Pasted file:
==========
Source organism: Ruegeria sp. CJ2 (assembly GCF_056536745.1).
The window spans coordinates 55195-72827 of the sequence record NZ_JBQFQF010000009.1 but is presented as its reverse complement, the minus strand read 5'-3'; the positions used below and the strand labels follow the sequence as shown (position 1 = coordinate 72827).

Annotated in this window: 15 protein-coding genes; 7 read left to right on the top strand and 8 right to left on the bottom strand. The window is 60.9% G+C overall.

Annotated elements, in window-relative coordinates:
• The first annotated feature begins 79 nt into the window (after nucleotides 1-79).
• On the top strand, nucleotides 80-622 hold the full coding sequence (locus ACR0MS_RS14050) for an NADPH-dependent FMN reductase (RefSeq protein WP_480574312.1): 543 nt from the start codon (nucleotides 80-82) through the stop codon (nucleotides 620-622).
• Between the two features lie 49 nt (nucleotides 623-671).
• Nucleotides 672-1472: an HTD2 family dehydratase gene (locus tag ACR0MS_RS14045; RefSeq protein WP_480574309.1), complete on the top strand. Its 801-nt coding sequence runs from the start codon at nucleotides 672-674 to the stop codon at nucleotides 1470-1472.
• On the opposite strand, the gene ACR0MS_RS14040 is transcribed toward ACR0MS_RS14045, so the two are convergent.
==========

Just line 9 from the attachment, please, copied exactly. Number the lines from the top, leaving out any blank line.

• On the opposite strand, the gene ACR0MS_RS14040 is transcribed toward ACR0MS_RS14045, so the two are convergent.